We are the only mammals that push our babies out of the “nest” at birth.
Mothering Magazine Article on Bed Sharing in Britain
This baby has been inside me for almost a year, why would I want to be so separated from it as soon as it’s outside my body? I have had a *sheepskin that all my five children have slept on as babies on my right side in the family bed. They can smell, feel and see you, and night feeds couldn’t be easier, I simply roll over and in our semi-conscious states find each other. How can you describe the feeling of waking up and looking straight at the smiling face of your baby that has been watching you and waking gently?
There is not more of a joy that I have found in my years of parenting than sleeping with my babies. Feeling them close to me, hearing their breathing and nursing without fully waking. Seeing them wake every morning so happy to be right there with you.
Co-sleeping offers many benefits
adapted from an article by Jennifer Coburn (The Compleat Mother)Harvard psychiatrist Michael Commons and his colleagues recently presented the American Association for the Advancement of Science with research that suggests that babies who sleep alone are more susceptible to stress disorders.
The Commons report states that when babies are left alone to cry themselves to sleep, levels of Cortisol, a stress hormone, are elevated. Commons suggests that the constant stimulation of cortisol in infancy causes physical changes in the brain. “It makes you more prone to the effects of stress, more prone to illness, including mental illness and makes it harder to recover from illness”, he concludes. In his book on Sudden Infant Death Syndrome, Paediatrician William Sears cites co-sleeping as a proactive measure parents can take to reduce the risk of this tragedy.
Notre Dame anthropology professor and leading sleep researcher, James McKenna has long held that babies who sleep with their mothers enjoy greater immunilogical benefits from breastfeeding because they nurse twice as often as their counterparts who sleep alone.
McKenna’s research shows that babies who sleep with parents spend less time in Level III sleep, a state of deep sleep when the risk of apneas are increased. Further, co-sleeping babies learn to imitate healthy breathing patterns from their bunkmates.
Every scientific study of infant sleep confirms that babies benefit from co-sleeping. Not one shred of evidence exists to support the widely held notion that co-sleep is detrimental to the physiological or physical health of infants.
American studies show children who sleep with their parents are more independent than their peers. They perform better in school, having higher self-esteem and fewer health problems. After all, who is more likely to be well adjusted-the child who learns that his needs will be met or the one who is left alone for long periods of time? McKenna suggest that it is confusing for a baby who receives cuddles during the day, while also being taught that the same behaviour is inappropriate at night.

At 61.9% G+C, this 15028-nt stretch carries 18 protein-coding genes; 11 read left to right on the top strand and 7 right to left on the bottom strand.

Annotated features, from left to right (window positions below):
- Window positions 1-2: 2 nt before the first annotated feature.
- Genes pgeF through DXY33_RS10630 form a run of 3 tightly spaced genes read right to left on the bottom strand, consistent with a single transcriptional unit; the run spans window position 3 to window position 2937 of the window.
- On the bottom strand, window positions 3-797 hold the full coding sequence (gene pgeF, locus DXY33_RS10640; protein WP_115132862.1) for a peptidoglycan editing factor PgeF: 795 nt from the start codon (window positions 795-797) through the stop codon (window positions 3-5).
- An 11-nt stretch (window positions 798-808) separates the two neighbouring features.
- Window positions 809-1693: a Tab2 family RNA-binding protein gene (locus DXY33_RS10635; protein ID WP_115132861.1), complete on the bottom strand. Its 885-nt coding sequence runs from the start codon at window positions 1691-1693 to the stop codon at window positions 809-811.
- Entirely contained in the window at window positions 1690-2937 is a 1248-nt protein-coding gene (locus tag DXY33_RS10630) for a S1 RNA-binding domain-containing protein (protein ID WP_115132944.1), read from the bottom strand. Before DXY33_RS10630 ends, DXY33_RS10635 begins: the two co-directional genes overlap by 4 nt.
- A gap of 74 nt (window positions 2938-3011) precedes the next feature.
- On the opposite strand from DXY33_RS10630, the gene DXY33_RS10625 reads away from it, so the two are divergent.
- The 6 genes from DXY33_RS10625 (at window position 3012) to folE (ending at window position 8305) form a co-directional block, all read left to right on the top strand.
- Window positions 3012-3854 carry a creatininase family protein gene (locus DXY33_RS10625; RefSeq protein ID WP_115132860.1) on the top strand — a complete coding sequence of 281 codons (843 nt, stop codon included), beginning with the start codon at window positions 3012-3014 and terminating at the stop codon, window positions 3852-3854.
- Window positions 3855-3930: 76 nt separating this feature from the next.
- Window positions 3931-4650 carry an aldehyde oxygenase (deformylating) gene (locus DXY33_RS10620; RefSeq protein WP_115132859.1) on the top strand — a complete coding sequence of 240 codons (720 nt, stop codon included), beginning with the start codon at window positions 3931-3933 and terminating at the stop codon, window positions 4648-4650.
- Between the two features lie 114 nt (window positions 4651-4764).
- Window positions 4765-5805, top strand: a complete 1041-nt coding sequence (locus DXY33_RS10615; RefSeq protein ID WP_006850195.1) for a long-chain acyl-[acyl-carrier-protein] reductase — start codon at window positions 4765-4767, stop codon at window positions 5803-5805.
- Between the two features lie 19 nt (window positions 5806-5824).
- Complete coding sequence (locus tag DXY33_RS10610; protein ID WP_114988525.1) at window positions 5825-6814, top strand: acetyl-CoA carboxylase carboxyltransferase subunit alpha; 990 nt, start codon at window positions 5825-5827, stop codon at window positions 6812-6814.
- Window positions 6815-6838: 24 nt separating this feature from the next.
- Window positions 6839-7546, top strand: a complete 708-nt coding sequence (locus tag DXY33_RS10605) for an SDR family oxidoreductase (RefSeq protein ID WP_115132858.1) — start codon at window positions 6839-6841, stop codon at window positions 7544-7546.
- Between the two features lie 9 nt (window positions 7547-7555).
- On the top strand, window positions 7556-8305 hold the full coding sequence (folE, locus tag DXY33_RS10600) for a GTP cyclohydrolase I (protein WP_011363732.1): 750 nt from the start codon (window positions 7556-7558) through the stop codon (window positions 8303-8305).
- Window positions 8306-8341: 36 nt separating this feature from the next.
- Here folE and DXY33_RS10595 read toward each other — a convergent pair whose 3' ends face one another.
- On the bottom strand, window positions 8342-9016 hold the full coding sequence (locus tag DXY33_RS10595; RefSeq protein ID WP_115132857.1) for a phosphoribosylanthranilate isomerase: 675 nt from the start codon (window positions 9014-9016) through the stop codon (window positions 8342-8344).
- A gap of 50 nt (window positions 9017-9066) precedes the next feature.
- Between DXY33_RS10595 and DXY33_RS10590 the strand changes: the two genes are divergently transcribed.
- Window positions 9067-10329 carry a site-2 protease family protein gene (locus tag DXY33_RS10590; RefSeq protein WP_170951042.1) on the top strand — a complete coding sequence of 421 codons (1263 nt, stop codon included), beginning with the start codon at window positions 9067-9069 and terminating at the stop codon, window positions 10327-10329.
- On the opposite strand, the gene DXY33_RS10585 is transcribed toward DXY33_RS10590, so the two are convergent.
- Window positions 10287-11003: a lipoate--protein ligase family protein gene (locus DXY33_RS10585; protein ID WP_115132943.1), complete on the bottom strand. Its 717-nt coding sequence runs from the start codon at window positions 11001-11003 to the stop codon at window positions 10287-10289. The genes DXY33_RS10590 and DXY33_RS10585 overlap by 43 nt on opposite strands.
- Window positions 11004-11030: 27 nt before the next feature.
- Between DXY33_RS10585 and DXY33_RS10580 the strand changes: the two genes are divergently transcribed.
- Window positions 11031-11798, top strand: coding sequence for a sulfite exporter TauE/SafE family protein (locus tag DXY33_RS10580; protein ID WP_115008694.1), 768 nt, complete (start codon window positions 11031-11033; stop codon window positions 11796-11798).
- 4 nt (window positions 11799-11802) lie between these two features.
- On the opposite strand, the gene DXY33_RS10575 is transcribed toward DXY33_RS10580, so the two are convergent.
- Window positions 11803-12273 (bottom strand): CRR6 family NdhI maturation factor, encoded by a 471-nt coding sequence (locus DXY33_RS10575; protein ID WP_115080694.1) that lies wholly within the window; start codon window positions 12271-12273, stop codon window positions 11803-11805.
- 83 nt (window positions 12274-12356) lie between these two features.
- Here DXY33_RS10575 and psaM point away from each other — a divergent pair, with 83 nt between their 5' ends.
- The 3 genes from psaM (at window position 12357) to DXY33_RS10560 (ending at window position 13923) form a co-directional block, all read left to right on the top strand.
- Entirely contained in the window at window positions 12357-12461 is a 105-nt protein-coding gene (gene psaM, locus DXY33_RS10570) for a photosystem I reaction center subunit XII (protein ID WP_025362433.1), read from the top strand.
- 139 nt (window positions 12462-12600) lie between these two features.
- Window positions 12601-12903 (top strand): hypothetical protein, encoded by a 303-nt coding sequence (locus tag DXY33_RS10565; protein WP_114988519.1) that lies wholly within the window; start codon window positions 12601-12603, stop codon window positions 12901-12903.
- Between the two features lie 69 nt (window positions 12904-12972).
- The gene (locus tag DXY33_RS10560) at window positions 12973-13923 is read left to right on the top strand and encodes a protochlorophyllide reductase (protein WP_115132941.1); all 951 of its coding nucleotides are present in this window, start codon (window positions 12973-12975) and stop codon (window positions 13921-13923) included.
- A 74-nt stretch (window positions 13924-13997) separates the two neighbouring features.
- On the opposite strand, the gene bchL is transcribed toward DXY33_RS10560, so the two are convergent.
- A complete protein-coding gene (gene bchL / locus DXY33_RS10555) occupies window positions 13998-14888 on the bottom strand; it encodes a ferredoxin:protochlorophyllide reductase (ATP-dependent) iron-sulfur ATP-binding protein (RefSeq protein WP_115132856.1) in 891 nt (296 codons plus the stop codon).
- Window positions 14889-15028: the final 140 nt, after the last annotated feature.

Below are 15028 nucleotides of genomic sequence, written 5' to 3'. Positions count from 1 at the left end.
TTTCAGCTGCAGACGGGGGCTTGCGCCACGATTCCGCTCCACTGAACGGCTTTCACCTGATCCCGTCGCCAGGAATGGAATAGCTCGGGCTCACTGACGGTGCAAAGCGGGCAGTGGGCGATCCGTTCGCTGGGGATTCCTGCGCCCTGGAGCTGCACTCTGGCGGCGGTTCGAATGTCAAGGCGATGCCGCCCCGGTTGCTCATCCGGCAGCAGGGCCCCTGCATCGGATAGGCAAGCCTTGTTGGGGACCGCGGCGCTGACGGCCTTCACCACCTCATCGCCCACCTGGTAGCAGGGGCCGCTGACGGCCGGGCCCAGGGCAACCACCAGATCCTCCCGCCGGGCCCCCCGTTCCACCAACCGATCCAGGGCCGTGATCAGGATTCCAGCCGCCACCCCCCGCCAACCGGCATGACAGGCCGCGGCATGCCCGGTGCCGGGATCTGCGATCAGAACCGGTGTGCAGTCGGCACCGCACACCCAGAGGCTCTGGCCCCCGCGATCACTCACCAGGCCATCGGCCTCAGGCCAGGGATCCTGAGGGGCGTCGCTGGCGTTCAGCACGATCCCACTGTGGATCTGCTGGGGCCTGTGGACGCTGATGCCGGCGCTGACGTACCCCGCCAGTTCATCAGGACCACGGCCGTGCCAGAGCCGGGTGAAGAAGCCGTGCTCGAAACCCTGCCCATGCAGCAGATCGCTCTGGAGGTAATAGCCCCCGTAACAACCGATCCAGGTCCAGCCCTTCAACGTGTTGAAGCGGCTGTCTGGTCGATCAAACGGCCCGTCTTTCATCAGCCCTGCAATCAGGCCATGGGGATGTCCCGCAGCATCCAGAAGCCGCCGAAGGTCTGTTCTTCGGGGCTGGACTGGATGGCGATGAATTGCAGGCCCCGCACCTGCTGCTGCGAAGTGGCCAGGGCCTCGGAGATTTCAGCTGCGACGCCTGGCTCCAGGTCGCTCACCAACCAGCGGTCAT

Richard Feber’s best selling book on infant sleep is frighteningly misdirected and offers absolutely no scientific grounds for it’s thesis. He suggests the best way to solve your child’s “sleep problems” is to isolate them in another room, shut the door and let them cry for ten minutes without interruption. Then parents may enter the room and verbally soothe the baby, but are warned against making any physical contact with their baby. Shortly after, they are advised to leave the infant to cry for another timed interval.
Many parents argue that they have tried “Feberising” their baby and enjoyed great success with the technique. Indeed, the infant may stop crying and learn to go to sleep on his own, but this is a short-term pay off for parents. The baby has not suddenly discovered quiet content. He is simply exhausted from his futile efforts to be nurtured. Fifteen years later, these same parents shrug their shoulders and wonder why their kids are shutting them out. Most sleep disorders are not biologically based, but rather, created by well-intended parents. Making oneself available by intercom is simply not meeting the nightime needs of an infant.
Though co-sleeping is common in most parts of the world, many UK parents would not consider it because they fear it will cause them sleep deprivation. Every scientific study concludes that parents who bring their babies to bed sleep longer and better.
A few parents do experience difficulty sleeping with a baby in their bed. For them a “side-car” or bedside sleeper is an ideal way to meet their needs for sleep and their babies need for co-sleep. Keeping a cot or Moses basket in the parent’s room is another option. A “Family Bed” is not for everyone, but creative solutions for co-sleep are abundant in our consumer-friendly culture.
The most common question co-sleepers are asked is about maintaining a sexual relationship with one’s partner. The answer is simple. Go someplace the baby is not. Enough said.
For those who consider unlimited access to their sexual partner more important than meeting the needs of their baby, cat ownership is a wonderful alternative to parenthood. You can just toss a bowl of Go Cat on the floor and frolic around the house whenever the mood hits you. Co-sleeping is not right for everyone. Heavy drinkers and drug addicts should avoid sleeping with their babies. Of course, these people should probably avoid parenthood all together.
If scientific research consistently demonstrates that co-sleeping offers tremendous benefits for babies, and has no deleterious effects, it’s time Britons join the global majority and parent our babies 24 hours a day.